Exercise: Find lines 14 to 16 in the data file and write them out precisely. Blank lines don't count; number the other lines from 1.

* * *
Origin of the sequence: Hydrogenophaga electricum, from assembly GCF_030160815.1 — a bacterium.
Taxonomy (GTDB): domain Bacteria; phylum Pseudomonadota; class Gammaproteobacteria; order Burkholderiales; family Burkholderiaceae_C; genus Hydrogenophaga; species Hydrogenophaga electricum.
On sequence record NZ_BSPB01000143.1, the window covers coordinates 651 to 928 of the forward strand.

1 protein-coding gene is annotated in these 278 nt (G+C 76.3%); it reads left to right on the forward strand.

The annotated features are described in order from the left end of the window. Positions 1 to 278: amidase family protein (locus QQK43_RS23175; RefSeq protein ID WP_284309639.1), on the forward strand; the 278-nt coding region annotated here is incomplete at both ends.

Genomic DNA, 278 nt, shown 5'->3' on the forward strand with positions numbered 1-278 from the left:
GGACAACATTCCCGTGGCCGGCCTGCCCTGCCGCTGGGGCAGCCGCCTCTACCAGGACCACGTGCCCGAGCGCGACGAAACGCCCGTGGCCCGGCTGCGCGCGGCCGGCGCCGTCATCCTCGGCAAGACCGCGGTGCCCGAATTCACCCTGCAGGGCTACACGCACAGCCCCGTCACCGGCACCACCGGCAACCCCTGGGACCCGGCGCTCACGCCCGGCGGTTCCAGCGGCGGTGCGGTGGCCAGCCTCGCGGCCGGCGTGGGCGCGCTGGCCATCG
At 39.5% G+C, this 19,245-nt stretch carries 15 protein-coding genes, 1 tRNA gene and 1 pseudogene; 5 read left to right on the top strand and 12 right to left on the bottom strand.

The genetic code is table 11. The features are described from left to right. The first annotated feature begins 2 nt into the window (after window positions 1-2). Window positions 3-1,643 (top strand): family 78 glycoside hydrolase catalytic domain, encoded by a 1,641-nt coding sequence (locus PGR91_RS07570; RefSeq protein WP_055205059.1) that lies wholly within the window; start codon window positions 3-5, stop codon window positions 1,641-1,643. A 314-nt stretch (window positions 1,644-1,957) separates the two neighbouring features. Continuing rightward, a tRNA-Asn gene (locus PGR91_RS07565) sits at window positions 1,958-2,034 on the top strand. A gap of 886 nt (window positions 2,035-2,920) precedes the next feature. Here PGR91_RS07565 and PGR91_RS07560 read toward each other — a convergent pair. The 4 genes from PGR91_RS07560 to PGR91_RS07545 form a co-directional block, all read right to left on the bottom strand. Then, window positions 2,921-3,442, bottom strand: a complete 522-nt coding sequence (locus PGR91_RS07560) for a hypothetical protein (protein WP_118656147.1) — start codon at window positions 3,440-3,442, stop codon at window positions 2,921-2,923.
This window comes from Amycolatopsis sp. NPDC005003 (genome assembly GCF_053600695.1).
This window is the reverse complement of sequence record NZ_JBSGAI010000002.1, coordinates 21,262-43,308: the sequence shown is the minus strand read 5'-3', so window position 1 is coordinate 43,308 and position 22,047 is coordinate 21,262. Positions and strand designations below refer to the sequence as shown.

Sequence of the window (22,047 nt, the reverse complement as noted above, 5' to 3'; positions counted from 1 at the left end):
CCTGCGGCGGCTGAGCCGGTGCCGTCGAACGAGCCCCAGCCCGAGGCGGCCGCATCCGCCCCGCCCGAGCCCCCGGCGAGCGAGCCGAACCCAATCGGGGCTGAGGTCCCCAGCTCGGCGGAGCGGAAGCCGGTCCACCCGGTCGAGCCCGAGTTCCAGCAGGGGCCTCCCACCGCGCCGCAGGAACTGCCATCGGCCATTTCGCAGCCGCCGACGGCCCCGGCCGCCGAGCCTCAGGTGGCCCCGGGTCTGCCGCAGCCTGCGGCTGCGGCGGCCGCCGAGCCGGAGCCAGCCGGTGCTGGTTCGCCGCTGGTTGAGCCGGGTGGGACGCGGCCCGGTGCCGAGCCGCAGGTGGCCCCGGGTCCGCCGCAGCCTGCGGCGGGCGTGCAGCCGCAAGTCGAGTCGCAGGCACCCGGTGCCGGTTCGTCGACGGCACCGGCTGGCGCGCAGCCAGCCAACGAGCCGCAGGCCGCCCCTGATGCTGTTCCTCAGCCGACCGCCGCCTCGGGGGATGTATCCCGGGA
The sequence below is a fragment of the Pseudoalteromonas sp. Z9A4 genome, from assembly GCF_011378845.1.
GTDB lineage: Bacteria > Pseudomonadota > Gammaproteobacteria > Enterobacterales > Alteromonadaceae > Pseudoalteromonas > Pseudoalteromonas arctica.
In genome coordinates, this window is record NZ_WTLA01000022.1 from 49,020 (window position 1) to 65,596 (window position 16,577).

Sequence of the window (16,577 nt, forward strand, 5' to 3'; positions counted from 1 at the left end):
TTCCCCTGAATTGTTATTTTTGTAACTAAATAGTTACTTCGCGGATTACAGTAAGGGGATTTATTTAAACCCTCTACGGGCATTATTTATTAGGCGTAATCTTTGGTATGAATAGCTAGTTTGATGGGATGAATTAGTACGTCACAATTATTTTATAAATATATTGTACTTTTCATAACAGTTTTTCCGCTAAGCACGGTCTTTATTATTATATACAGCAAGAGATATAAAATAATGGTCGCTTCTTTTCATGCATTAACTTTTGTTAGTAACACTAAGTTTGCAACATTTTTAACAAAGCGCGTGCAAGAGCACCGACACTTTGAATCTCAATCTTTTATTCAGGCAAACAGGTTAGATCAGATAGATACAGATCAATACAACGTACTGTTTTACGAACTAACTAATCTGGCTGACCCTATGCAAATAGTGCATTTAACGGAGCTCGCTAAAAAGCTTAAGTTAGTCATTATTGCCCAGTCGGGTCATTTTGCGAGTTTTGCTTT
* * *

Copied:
The sequence below is a fragment of the Pseudoalteromonas sp. Z9A4 genome, from assembly GCF_011378845.1.
GTDB lineage: Bacteria > Pseudomonadota > Gammaproteobacteria > Enterobacterales > Alteromonadaceae > Pseudoalteromonas > Pseudoalteromonas arctica.
In genome coordinates, this window is record NZ_WTLA01000022.1 from 49,020 (window position 1) to 65,596 (window position 16,577).